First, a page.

(The following essay is excerpted from “The Long Arc of the Universe —Travels Beyond the Pale” by Kathleen Stocking, a new release from Stocking Press due out this Summer.)
If you want to know what the world was like 200 years ago, go to South Manitou Island some nice Indian Summer day. Take the ferry out of Leland on the northwest coast of lower Michigan, about 300 miles north of Chicago.
Be prepared to be transported back in time to a place with no air pollution, no sound pollution and no light pollution.
Fall colors on South Manitou arrive about two weeks later than the fall colors do on the mainland. This is due to the moderating effect of the surrounding waters of Lake Michigan which still retain the summer’s warmth.
Autumn arrives just a little later and lingers a little longer, helping to create the feeling that you’ve entered a time warp.
Once you’ve docked and walked a short distance away from the others who were on the boat with you, all you will hear is the sound of the wind and the waves. The air will be so clear and sweet you will instinctively breathe it in as an elixir.
If you stay the night, the only light will be from the moon and stars.
South Manitou is new, relatively speaking, 11,000 years more or less since the last glacial period, so new some days it seems you can smell the ice melting. A more pristine and beautiful place can scarcely exist anywhere in the world.
Archeological records show that South Manitou was a stopping-off place for Native Americans who used it mostly for seasonal fishing.
Starting in the 1600s, French Canadian voyageurs in 35-foot-long cargo canoes heaped with furs overlapped with and eventually were replaced by tall sailing ships in the 1700s loaded with lumber, which in turn overlapped with and were replaced by steamers in the 1800s full of immigrants which, in turn, were replaced in the 1900s by diesel ships hauling iron ore.
All these vessels could be seen at different times in the island’s history waiting out storms in the large South Manitou harbor.
“In the landlocked heart of our America,” Melville wrote in 1851 in Moby Dick, “those grand freshwater seas of ours have drowned full many a midnight ship with all her shrieking crew.”
The day before I went to South Manitou there was a ferocious storm. The ferry out of Leland, the Manitou Island Transit, stayed in the harbor. That night I was afraid my trip would be cancelled. But the next morning dawned bright and clear, and the lake was blue and calm.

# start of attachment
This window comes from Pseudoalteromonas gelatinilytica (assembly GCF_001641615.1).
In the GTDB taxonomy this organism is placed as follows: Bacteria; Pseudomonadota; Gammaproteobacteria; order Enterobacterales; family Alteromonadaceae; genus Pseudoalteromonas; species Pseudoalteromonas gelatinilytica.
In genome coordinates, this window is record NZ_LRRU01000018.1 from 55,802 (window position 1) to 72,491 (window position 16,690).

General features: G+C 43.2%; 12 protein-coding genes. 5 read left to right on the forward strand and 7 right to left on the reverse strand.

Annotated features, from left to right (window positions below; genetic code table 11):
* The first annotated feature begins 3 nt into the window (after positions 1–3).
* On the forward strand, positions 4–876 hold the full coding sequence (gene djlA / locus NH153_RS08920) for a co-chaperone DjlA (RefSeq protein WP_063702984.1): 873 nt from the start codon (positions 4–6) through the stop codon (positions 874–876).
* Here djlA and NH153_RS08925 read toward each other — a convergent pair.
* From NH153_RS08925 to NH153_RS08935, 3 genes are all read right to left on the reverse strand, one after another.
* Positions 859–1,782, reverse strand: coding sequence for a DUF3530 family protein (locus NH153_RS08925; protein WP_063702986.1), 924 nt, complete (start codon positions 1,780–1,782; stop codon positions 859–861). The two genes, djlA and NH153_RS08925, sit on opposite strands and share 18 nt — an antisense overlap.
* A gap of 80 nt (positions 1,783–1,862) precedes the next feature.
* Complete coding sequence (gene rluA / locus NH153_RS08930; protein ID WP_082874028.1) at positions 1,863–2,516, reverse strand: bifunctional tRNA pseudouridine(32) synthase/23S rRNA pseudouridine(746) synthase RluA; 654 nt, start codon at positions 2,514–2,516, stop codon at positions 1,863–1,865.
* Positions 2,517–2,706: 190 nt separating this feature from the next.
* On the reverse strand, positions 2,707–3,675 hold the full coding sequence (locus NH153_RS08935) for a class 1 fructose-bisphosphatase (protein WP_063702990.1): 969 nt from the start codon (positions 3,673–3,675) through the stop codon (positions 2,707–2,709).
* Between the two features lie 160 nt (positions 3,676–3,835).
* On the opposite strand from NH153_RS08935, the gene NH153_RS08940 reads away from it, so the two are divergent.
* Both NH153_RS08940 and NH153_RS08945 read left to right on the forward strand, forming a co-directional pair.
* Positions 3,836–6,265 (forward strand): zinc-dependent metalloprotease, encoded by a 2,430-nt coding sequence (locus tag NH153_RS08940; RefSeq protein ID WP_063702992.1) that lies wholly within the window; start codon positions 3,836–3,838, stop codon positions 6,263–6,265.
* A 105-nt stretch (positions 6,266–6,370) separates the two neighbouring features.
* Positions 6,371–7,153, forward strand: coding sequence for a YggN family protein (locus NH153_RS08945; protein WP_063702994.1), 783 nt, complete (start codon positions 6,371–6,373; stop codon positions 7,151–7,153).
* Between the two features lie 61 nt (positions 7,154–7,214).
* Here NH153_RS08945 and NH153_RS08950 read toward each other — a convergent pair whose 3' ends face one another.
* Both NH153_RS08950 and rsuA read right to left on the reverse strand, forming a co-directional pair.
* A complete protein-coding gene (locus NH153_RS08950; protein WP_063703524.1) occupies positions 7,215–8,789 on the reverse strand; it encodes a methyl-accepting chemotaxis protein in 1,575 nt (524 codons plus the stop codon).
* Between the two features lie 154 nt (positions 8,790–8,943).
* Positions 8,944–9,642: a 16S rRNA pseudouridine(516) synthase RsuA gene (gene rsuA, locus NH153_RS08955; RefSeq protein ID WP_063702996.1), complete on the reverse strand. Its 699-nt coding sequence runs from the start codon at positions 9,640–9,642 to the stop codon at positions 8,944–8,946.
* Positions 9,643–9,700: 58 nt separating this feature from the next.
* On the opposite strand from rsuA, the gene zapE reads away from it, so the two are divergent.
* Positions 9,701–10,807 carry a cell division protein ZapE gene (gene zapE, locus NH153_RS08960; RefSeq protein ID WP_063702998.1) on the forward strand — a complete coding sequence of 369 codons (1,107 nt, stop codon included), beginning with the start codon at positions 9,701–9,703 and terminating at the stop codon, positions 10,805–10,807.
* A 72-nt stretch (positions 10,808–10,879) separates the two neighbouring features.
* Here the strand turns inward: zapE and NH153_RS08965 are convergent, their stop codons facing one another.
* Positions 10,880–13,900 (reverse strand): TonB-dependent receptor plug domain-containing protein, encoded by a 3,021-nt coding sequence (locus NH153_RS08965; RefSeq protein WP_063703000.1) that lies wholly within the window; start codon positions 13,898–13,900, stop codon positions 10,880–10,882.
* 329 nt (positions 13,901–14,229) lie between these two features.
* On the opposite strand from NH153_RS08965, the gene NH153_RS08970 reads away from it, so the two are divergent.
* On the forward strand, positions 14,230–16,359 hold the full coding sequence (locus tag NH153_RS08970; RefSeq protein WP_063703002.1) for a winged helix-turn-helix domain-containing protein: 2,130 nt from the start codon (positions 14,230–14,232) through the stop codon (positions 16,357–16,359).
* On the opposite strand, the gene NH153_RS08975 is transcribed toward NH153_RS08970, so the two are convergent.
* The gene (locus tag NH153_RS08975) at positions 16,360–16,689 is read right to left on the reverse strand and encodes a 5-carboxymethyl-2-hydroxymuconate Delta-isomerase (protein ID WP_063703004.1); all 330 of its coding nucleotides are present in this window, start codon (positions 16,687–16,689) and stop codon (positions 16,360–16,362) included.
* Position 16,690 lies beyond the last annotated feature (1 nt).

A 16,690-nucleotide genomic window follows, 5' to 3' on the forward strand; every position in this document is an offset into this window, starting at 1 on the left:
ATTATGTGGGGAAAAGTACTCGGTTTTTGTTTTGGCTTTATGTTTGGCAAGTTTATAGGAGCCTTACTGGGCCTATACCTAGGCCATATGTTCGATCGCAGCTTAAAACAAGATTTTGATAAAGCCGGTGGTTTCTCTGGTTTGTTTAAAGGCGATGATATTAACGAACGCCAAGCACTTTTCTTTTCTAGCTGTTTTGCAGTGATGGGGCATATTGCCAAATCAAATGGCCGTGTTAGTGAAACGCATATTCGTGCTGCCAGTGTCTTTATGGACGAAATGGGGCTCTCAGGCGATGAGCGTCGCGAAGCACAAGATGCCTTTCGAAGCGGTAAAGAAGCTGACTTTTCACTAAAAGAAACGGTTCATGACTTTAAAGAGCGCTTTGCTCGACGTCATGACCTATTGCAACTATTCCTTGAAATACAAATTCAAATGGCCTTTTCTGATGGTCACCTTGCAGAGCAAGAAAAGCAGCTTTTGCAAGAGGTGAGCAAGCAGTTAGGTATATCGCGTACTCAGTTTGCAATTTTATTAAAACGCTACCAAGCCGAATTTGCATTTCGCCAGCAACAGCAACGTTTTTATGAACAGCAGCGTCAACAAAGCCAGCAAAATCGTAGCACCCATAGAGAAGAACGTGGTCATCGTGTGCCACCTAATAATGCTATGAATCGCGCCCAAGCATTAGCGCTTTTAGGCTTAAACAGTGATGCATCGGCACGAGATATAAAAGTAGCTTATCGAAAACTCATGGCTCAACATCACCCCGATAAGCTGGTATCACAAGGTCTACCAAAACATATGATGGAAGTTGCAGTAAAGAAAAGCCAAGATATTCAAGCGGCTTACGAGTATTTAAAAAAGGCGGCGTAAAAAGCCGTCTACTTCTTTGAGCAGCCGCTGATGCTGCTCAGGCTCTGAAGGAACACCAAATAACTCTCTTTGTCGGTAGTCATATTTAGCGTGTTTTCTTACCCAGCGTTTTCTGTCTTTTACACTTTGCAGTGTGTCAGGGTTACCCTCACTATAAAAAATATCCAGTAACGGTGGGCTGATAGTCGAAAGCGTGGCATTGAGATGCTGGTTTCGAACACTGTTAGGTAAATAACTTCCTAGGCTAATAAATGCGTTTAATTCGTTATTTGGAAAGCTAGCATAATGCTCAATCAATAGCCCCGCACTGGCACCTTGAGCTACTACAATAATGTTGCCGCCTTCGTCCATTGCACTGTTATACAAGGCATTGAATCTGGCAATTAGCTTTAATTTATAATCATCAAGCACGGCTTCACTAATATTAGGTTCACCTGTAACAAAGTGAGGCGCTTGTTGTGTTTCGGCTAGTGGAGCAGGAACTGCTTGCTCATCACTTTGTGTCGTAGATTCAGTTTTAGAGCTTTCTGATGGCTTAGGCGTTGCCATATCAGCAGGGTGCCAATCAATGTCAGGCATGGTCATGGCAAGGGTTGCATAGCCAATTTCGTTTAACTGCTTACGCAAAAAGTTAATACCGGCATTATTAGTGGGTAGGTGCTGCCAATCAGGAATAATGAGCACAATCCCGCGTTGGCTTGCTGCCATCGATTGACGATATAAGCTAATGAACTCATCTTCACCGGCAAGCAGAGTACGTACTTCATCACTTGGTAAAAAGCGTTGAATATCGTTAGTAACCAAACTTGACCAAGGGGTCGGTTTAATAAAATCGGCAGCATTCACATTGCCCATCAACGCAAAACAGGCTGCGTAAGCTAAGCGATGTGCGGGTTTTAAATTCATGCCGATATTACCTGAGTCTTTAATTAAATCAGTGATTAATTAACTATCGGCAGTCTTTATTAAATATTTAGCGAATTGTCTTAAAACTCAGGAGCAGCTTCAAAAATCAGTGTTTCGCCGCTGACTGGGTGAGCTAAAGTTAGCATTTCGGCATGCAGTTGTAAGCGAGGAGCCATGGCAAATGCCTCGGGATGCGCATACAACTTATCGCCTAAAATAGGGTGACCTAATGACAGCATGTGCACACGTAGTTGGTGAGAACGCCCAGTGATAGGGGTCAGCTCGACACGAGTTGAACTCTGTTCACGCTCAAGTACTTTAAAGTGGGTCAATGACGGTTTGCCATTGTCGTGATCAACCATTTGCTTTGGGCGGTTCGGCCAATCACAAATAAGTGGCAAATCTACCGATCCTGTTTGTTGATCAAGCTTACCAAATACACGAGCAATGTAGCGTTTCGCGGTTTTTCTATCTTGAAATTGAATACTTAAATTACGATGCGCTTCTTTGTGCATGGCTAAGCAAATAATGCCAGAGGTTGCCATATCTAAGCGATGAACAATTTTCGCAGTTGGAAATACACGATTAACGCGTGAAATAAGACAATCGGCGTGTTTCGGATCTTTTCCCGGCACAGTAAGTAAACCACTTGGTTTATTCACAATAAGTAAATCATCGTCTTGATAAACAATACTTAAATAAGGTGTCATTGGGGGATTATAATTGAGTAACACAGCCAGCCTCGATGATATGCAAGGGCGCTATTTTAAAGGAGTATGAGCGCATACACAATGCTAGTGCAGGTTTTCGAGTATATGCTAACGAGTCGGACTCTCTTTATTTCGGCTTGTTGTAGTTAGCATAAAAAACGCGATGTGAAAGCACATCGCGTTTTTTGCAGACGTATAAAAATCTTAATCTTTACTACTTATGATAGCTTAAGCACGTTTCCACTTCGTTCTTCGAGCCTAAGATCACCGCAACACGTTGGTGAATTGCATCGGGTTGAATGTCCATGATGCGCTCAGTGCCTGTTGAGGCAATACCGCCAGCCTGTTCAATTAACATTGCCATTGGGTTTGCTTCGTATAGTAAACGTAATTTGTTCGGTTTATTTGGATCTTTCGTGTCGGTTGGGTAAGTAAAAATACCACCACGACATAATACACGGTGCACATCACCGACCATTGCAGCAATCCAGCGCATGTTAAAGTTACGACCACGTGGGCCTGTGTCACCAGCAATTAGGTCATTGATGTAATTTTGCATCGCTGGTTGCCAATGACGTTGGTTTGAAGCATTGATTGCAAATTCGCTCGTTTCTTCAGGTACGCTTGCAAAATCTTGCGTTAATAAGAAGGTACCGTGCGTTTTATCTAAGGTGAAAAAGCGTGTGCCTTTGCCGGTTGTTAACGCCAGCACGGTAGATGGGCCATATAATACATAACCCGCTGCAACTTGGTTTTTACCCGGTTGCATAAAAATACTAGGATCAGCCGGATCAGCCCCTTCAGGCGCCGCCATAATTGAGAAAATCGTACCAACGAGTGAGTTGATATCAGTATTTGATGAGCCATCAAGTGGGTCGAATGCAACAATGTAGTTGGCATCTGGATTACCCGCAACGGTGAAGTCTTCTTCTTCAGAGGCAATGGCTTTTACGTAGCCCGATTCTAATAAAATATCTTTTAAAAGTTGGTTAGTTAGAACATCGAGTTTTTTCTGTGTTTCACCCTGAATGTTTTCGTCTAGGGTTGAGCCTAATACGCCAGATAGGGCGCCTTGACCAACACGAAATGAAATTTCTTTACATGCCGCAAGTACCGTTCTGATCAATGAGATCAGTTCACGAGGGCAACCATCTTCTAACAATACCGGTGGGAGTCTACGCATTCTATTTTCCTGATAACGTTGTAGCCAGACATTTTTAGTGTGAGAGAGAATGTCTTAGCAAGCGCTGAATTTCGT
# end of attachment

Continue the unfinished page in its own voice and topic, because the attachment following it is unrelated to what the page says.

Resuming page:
Now on the boat, I’m sitting next to an elderly couple from Ohio.
“My husband’s family used to come to Crystal Lake after the [Second World] War,” the woman tells me, “when just the wives and children came during the week, you know, because it was cooler out of the city, and the men came up on weekends and brought all the groceries.”
She shakes her head.
The changes in her lifetime have come so fast, she seems to be saying, that it makes one’s head spin.
In the early years of shipping on Lake Michigan, South Manitou was the first stop after Mackinac Island for people on their way to Chicago.
“Beyond South Manitou there was no sure shelter, and [with steamers] the captain had to order aboard enough wood for the entire run to Chicago,” wrote George Hilton in Lake Michigan Passenger Steamers. “A captain had to rely on traditional predictive devices such as the color of sunsets, behavior of birds and the presence of rings around the moon to make his calculations whether he could safely run the two hundred and sixty miles.”
William Burton was the island’s first white resident, arriving in about 1835 to provide cordwood to the steamships. In its heyday, South Manitou had a fluctuating population estimated at 100-300, but when the steamers switched from wood to coal in the 1880s, the economy died. The National Park Service took over in 1970, and by that time almost everyone was gone. The island began quickly to revert to its prehistoric self.
Once off the ferry, the older people and the people with children stay for one of the tours, and the young backpackers and hikers melt away into the interior. In the tour’s hay wagon, I’m sitting next to a young family from Grand Rapids. The father served as a medic in Afghanistan and Iraq.